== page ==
Chapter 40: Absolutely without Any Goals
I was traveling in the Himalayas for seven weeks. The day I was to return to Pune, you answered a question I had sent in eight weeks before, about feeling hopeless. While you were answering it, I was receiving the answer experientially, waiting on the Varanasi train platform for twenty-eight hours. Each hour it was announced that the train would arrive in one hour; but each time there was no train - only more people, more heat, more noise, more smell, and more flies. I finally truly gave up hope, put my straw hat down over my eyes, and cried. When I looked up again, the flies looked psychedelic with the sun shining through their wings, the sound of the trains and the chai wallahs were music to my ears, and my heart was full of love for everyone. Osho, your sense of timing is uncanny. How do you do it?
Prem Indivar, it is a secret, but one day I can whisper it in your ears - just you have to keep the promise not to tell it to anyone else. You have to continue to say, “He has not said it to me yet.” And they will understand that I have already said it.
A man was standing exactly where you have been on the Varanasi station, seeing the train off, and he observed someone near him shouting at one of the departing passengers, “Good-bye, your wife was a great lay! Your wife was a great lay!” He was stunned.
After the train pulled away, he went over to the man who had done the shouting and asked, “Did I hear you correctly? Did you tell that man his wife was a great lay?” The other man shrugged his shoulders. “It is not really true,” he said, “but I don’t want to hurt his feelings.”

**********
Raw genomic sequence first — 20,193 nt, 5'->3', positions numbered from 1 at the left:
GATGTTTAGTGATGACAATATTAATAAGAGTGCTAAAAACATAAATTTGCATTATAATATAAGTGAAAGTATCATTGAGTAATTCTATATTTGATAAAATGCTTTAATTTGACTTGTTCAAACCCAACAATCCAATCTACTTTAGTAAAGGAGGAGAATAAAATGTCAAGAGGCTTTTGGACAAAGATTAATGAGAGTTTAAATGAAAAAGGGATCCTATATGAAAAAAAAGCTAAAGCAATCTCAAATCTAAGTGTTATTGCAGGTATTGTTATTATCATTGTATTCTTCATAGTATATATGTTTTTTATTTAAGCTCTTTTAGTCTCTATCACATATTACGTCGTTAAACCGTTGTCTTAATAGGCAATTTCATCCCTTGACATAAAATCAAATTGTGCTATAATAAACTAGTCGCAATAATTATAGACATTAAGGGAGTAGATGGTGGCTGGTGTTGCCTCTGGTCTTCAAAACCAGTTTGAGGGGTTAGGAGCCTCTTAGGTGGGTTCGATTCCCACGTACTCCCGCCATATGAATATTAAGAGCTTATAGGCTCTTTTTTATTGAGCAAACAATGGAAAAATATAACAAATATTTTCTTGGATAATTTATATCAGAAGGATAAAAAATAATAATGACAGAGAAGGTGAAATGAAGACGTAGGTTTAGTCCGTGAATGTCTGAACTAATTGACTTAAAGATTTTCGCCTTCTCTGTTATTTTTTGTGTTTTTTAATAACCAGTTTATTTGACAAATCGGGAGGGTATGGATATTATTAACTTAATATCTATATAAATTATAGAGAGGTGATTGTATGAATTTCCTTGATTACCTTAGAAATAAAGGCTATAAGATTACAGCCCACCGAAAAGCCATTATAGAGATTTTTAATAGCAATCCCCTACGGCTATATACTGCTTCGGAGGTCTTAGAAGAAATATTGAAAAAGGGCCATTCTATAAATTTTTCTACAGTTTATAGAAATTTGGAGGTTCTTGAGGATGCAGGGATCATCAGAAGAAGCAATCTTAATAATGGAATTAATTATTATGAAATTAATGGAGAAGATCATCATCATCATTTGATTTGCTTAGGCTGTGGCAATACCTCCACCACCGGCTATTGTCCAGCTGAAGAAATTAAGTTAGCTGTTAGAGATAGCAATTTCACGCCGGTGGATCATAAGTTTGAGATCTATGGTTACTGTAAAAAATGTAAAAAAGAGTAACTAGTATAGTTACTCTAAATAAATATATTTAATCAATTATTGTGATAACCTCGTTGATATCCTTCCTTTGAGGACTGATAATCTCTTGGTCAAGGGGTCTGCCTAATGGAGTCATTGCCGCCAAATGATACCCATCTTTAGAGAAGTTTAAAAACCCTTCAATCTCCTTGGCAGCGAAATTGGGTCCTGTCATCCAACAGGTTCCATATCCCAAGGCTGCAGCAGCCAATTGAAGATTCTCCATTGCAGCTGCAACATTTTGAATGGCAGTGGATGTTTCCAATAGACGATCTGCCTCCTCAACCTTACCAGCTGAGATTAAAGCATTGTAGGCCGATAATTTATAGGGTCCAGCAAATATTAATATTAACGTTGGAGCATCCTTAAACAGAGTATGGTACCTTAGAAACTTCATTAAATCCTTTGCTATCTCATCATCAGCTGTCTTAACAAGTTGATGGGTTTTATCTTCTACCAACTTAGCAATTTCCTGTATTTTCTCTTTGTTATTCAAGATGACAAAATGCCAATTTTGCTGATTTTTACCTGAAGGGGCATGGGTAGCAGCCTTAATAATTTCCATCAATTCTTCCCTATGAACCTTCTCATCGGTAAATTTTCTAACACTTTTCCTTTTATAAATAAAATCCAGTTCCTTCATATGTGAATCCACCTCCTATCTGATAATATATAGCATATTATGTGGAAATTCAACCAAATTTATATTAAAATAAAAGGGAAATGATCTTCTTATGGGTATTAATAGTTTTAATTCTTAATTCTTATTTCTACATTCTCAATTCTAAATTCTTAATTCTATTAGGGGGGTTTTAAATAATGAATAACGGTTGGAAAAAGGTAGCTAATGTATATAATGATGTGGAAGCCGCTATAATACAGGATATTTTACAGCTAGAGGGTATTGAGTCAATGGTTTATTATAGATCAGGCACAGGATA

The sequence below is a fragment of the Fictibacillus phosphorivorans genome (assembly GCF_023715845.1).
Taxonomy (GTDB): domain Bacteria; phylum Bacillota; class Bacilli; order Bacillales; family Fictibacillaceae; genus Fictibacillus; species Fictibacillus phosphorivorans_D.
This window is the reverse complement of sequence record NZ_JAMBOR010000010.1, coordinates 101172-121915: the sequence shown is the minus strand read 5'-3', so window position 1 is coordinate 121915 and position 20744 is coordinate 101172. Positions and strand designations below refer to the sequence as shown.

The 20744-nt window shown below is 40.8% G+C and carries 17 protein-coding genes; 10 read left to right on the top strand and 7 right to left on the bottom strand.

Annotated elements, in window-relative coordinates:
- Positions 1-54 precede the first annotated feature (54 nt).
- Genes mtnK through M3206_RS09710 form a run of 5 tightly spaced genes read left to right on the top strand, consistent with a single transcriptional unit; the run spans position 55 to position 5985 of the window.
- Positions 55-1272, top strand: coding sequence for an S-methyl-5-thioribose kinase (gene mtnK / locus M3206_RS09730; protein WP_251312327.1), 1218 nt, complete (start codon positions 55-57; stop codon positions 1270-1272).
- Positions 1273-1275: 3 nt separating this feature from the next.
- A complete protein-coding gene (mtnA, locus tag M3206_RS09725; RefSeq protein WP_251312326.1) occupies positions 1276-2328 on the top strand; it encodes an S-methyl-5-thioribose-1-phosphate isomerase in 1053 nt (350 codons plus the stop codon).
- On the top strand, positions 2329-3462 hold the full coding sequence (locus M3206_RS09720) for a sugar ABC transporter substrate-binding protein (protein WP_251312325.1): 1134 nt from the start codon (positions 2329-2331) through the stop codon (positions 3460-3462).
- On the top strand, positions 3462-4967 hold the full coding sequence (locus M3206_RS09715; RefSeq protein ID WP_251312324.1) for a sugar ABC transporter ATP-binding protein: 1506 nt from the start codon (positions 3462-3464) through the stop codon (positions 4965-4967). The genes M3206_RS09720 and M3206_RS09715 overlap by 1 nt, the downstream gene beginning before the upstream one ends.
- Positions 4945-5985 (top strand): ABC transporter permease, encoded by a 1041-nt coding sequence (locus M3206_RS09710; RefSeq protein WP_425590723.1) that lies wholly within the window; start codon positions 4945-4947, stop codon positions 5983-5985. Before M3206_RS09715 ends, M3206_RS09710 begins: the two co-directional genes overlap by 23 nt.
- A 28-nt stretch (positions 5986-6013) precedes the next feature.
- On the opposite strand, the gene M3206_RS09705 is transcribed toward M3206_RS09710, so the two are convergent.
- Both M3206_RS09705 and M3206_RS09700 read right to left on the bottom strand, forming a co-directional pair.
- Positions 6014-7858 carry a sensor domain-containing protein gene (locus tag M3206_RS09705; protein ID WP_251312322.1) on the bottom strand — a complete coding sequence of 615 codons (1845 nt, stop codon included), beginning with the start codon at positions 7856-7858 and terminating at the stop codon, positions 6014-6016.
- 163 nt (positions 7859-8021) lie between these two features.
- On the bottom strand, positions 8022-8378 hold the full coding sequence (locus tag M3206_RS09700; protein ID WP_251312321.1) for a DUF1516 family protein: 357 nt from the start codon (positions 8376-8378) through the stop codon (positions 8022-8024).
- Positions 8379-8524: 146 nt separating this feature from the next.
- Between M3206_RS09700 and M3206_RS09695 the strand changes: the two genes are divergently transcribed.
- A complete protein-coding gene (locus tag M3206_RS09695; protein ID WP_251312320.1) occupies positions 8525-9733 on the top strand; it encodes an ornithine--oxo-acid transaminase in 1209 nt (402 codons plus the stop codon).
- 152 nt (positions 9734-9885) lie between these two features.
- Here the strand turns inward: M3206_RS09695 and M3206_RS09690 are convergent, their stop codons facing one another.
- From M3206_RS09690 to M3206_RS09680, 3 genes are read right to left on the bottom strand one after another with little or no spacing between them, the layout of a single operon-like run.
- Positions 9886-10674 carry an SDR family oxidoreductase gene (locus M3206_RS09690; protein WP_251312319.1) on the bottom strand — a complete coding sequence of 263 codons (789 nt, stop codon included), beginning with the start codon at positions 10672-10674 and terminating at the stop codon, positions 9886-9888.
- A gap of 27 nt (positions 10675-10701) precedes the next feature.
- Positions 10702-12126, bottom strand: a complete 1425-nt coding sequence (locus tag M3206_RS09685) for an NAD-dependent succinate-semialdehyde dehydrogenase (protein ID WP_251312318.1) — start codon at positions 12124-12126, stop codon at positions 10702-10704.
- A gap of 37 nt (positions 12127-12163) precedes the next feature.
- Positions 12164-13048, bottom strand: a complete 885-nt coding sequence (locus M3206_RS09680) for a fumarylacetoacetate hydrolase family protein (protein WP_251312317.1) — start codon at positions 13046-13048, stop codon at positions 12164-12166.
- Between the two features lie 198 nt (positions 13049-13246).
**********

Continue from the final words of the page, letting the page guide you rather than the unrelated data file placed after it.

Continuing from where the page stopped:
“What is the difference between America and England?” asked the teacher. “I know,” said Hymie. “America has Ronald Reagan, Johnny Cash, Bob Hope, and Stevie Wonder. England has Margaret Thatcher, no cash, no hope - and no wonder.”
So don’t be worried about what happened on the Varanasi station platform. This is usual in this country. I have been traveling for many years around the country; I must have waited on every platform. A few incidents will help you:
One day, for the first time in my life, I found the train coming exactly in time. That is absolutely a unique occasion in India. It simply does not happen. I was so much amazed and felt so grateful that I went to the driver to thank him and I told him, “This is my first experience that the train has come exactly in time. You must be the best driver in the country.”
He said, “Don’t make me feel ashamed.”
I said, “Why?”
He said, “This is yesterday’s train. It is exactly twenty-four hours late!”
Just at that time, when he told me that it is twenty-four hours late, I said, “My God.” The stationmaster was standing by my side. I asked him, “If trains are going to be late - and I have been traveling for twenty years - then what is the point of publishing timetables?”
He said, “You are a strange man. Without timetables how will we know how much the train is late?”
I said, “That’s right; I had not thought about it.”
He said, “Everything would get mixed up. The timetable is published so that you can know how much the train is going to be late.”